• Making History! Preserve the visual history of the oldest Deaf Club in New Zealand with digitisation of all material with exhibitions and the production of a film. Deaf Society of Canterbury, $26,991.30
  • New Zealand Deaf Games 2016. Employment of an administrator for the New Zealand Deaf Games in Hamilton during Labour Weekend 2016 who will also focus on future changes to the Games. Deaf Sports New Zealand, $25,000
  • Deaf Rainbow. Establishment of a new support group for the Deaf GLBT community in New Zealand with a number of raising awareness initiatives. Auckland Deaf Society, $4,040
  • Brackenridge NZSL. Provide weekly NZSL courses for its team of facilitators who work with Deaf people over 42 weeks. Brackenridge Estate, $8,000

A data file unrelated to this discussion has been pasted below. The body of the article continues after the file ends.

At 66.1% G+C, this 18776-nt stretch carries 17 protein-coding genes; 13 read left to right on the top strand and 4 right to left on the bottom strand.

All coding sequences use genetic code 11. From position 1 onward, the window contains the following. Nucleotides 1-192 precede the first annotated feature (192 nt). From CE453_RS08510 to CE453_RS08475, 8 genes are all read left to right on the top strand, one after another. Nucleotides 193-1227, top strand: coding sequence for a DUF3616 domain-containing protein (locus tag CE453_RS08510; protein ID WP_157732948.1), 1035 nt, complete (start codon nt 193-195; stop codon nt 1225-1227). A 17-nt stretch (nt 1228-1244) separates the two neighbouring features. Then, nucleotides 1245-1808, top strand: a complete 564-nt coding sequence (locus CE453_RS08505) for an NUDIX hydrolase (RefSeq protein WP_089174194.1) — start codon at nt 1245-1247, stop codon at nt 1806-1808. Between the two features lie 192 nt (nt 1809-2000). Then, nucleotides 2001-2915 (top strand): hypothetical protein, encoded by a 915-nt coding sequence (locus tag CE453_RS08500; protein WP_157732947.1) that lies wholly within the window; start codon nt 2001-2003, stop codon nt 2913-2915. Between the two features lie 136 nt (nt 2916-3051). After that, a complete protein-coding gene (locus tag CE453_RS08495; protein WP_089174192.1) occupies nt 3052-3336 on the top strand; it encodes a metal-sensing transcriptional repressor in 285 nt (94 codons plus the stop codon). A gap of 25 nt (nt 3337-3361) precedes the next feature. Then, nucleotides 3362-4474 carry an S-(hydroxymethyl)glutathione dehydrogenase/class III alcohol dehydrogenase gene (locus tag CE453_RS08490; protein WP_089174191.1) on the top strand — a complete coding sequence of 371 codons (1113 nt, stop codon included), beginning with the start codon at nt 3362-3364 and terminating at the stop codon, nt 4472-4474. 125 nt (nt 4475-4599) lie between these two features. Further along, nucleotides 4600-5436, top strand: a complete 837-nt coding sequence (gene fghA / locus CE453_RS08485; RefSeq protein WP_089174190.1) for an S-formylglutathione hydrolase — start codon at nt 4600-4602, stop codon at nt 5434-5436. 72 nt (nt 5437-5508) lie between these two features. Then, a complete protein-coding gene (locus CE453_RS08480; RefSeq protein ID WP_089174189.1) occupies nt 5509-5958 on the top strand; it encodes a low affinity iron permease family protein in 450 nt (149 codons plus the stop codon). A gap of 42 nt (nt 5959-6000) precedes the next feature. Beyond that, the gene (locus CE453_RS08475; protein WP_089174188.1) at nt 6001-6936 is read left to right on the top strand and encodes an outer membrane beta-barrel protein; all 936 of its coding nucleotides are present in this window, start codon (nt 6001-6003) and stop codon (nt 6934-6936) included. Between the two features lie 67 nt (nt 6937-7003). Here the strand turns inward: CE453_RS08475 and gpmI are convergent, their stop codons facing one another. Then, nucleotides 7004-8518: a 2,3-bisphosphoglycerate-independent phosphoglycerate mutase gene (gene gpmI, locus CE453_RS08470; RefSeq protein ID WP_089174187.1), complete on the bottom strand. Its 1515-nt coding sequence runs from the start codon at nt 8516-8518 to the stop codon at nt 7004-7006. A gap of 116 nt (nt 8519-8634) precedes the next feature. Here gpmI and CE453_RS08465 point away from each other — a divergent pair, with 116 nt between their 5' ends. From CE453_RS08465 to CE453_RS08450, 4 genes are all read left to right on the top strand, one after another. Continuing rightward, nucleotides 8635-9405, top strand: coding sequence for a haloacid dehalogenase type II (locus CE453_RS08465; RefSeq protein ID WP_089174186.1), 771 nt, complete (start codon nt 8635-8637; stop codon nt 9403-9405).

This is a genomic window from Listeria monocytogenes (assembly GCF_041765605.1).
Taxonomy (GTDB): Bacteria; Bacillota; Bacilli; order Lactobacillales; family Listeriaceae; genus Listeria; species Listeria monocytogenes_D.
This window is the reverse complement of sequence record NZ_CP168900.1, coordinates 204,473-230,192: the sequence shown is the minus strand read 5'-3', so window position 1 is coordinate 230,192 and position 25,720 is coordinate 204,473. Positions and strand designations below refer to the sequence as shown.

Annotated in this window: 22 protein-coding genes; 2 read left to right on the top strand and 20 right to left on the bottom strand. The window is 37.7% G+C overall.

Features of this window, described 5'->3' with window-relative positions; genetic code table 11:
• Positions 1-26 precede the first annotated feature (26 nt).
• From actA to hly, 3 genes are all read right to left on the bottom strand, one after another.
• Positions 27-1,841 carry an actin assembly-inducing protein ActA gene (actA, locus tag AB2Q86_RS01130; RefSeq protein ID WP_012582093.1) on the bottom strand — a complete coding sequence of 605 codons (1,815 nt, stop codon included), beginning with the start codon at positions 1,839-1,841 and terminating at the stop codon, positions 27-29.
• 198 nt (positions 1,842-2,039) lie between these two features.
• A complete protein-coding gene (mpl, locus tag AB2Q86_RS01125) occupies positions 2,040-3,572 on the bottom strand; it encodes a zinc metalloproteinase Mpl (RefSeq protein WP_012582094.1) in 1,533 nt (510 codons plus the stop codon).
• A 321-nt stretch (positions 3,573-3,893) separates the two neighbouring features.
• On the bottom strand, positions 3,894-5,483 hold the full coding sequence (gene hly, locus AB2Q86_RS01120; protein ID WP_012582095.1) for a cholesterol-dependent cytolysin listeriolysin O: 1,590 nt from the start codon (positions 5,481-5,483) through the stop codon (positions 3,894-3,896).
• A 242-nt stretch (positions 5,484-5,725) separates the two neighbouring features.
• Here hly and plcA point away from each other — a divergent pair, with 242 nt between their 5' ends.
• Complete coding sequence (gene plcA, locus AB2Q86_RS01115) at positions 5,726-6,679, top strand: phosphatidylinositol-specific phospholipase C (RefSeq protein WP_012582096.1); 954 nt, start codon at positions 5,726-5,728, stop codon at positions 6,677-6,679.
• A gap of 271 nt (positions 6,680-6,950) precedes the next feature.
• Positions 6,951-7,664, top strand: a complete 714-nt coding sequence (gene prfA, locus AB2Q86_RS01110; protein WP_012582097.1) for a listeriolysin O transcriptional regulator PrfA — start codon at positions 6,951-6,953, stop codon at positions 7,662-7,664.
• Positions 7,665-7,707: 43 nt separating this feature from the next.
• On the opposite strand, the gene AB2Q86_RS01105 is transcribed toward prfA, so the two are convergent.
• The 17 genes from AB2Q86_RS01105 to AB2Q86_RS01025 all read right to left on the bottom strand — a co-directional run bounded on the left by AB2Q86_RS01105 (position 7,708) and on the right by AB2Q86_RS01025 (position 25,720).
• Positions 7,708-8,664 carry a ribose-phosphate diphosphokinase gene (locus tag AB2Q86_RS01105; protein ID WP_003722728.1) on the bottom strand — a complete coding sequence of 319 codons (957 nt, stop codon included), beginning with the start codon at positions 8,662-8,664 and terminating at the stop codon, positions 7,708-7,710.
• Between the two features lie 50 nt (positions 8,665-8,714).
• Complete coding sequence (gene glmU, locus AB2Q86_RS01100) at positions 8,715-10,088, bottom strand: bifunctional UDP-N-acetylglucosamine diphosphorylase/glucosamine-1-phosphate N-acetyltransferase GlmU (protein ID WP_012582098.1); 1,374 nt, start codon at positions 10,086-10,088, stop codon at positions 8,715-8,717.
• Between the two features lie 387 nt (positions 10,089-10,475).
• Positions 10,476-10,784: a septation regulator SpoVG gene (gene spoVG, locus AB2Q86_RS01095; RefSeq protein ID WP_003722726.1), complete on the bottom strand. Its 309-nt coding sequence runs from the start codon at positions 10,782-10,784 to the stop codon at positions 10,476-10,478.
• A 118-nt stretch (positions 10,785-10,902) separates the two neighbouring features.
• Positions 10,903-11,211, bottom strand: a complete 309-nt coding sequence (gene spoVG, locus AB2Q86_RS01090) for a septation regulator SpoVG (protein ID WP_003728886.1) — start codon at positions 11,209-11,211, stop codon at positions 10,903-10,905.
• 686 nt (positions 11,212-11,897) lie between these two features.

• Negotiating healthcare through NZSL: Experiences of Deaf New Zealanders. Create a corpus of authentic stories from Deaf people discussing their experiences of understanding health information. Auckland University of Technology, $51,517

What process was used to decide which projects were given grants for Round 2?

The NZSL Board met on 21 March 2016 to discuss and prioritise the 46 eligible applications received for the NZSL Fund. Applications were evaluated by the NZSL Board based on the information provided in the application any further information provided by the Office for Disability Issues, and through the assessment process. Applications were reviewed and ranked against the Policies and Criteria for the NZSL Fund. Decisions on the success of an application were reached by consensus of the NZSL Board.

The NZSL Board recommended funding 24 projects in full or part, with a projected total expenditure of $751,114 from an available pool of $751,114.